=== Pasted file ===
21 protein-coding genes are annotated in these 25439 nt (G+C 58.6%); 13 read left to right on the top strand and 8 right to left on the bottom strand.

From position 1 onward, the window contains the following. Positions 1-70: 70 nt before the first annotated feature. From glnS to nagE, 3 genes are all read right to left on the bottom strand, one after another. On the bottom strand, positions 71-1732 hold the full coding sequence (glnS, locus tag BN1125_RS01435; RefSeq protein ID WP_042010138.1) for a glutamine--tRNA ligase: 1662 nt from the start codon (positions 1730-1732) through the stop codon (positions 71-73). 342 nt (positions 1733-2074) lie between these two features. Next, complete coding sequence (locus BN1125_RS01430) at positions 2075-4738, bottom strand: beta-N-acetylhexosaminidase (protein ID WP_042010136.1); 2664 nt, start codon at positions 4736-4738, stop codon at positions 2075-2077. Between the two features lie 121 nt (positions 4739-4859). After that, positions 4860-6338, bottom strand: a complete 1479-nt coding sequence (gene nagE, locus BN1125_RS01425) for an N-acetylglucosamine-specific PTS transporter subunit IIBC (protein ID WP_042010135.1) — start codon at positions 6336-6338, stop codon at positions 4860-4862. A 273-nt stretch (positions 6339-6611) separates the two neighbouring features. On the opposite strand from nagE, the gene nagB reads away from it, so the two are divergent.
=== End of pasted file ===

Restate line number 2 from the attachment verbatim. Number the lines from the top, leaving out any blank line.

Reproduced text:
From position 1 onward, the window contains the following. Positions 1-70: 70 nt before the first annotated feature. From glnS to nagE, 3 genes are all read right to left on the bottom strand, one after another. On the bottom strand, positions 71-1732 hold the full coding sequence (glnS, locus tag BN1125_RS01435; RefSeq protein ID WP_042010138.1) for a glutamine--tRNA ligase: 1662 nt from the start codon (positions 1730-1732) through the stop codon (positions 71-73). 342 nt (positions 1733-2074) lie between these two features. Next, complete coding sequence (locus BN1125_RS01430) at positions 2075-4738, bottom strand: beta-N-acetylhexosaminidase (protein ID WP_042010136.1); 2664 nt, start codon at positions 4736-4738, stop codon at positions 2075-2077. Between the two features lie 121 nt (positions 4739-4859). After that, positions 4860-6338, bottom strand: a complete 1479-nt coding sequence (gene nagE, locus BN1125_RS01425) for an N-acetylglucosamine-specific PTS transporter subunit IIBC (protein ID WP_042010135.1) — start codon at positions 6336-6338, stop codon at positions 4860-4862. A 273-nt stretch (positions 6339-6611) separates the two neighbouring features. On the opposite strand from nagE, the gene nagB reads away from it, so the two are divergent.